The battle behind making machines more human-like
Leading artificial intelligence researchers are debating whether machines — once they achieve super-human smarts — should be expected to explain themselves in robust discussion, or if spitting out an exceptional, if mysterious, answer is good enough.
The debate is part of the raging global discussion over a perceived challenge posed by machine intelligence to jobs, the human role in society, geopolitical power — to us.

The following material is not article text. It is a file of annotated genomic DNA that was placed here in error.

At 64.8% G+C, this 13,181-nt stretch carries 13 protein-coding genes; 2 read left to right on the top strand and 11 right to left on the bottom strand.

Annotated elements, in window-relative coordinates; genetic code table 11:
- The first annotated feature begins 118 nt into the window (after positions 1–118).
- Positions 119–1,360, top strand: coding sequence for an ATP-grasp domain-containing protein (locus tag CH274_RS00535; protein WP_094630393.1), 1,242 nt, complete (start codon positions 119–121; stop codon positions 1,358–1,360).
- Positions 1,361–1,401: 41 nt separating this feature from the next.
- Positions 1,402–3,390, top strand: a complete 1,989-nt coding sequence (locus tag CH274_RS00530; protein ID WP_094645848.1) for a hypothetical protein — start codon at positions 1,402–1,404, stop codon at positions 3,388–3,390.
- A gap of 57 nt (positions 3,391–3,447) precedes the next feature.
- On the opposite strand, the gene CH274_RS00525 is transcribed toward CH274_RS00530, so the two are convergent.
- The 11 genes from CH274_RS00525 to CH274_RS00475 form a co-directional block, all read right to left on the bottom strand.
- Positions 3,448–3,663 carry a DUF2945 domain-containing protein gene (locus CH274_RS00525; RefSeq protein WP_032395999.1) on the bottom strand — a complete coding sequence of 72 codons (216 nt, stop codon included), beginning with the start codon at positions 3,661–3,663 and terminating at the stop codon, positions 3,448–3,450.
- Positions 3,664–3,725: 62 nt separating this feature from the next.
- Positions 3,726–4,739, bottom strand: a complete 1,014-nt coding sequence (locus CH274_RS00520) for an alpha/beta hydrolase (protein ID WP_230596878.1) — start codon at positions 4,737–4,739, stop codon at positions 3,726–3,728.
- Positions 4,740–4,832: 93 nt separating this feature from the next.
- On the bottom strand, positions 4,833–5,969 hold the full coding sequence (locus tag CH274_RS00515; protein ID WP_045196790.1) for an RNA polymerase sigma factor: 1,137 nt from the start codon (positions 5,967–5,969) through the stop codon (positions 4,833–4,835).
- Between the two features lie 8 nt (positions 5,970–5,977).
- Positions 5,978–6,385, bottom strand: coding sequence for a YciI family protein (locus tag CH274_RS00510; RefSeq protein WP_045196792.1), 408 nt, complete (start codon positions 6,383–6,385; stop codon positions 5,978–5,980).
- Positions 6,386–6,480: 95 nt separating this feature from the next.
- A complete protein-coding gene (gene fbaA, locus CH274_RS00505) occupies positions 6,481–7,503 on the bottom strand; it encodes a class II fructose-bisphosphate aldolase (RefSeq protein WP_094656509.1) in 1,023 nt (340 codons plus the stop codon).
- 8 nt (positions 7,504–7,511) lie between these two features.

Battle lines: Peter Norvig, head of research at AI powerhouse Google, has attracted attention with a June 22 speech in Sydney arguing that future intelligent computers shouldn't be expected to explain why they think what they think, since, after all, humans themselves don't do a very good job at explaining the true reasons for their decisions. Others argue that neural networks are simply a different way of thinking, and that even if we should be able to plumb the machine mind, there is no way for us to get at it.